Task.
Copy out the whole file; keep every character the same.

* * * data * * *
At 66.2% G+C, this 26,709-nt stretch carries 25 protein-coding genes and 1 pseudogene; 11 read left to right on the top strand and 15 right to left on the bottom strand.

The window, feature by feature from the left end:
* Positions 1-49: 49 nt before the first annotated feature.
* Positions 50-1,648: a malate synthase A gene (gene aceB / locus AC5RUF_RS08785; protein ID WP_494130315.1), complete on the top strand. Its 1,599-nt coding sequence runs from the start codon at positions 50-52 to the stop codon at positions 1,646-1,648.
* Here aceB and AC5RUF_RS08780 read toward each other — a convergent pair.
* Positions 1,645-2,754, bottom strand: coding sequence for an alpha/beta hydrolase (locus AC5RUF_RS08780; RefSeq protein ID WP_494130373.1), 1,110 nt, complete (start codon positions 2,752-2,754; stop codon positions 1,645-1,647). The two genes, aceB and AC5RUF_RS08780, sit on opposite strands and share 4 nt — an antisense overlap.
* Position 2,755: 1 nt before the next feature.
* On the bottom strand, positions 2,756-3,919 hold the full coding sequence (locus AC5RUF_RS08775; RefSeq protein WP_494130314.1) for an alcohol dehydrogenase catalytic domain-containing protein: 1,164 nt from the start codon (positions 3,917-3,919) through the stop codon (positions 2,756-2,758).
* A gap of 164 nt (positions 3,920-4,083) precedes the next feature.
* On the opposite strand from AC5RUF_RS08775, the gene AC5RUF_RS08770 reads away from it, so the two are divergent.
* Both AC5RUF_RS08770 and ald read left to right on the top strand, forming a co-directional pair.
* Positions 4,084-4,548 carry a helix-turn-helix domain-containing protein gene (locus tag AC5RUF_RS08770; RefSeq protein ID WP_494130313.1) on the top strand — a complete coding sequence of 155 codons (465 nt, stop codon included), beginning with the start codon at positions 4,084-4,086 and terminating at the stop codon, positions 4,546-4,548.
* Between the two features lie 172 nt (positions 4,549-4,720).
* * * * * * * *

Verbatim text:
At 66.2% G+C, this 26,709-nt stretch carries 25 protein-coding genes and 1 pseudogene; 11 read left to right on the top strand and 15 right to left on the bottom strand.

The window, feature by feature from the left end:
* Positions 1-49: 49 nt before the first annotated feature.
* Positions 50-1,648: a malate synthase A gene (gene aceB / locus AC5RUF_RS08785; protein ID WP_494130315.1), complete on the top strand. Its 1,599-nt coding sequence runs from the start codon at positions 50-52 to the stop codon at positions 1,646-1,648.
* Here aceB and AC5RUF_RS08780 read toward each other — a convergent pair.
* Positions 1,645-2,754, bottom strand: coding sequence for an alpha/beta hydrolase (locus AC5RUF_RS08780; RefSeq protein ID WP_494130373.1), 1,110 nt, complete (start codon positions 2,752-2,754; stop codon positions 1,645-1,647). The two genes, aceB and AC5RUF_RS08780, sit on opposite strands and share 4 nt — an antisense overlap.
* Position 2,755: 1 nt before the next feature.
* On the bottom strand, positions 2,756-3,919 hold the full coding sequence (locus AC5RUF_RS08775; RefSeq protein WP_494130314.1) for an alcohol dehydrogenase catalytic domain-containing protein: 1,164 nt from the start codon (positions 3,917-3,919) through the stop codon (positions 2,756-2,758).
* A gap of 164 nt (positions 3,920-4,083) precedes the next feature.
* On the opposite strand from AC5RUF_RS08775, the gene AC5RUF_RS08770 reads away from it, so the two are divergent.
* Both AC5RUF_RS08770 and ald read left to right on the top strand, forming a co-directional pair.
* Positions 4,084-4,548 carry a helix-turn-helix domain-containing protein gene (locus tag AC5RUF_RS08770; RefSeq protein ID WP_494130313.1) on the top strand — a complete coding sequence of 155 codons (465 nt, stop codon included), beginning with the start codon at positions 4,084-4,086 and terminating at the stop codon, positions 4,546-4,548.
* Between the two features lie 172 nt (positions 4,549-4,720).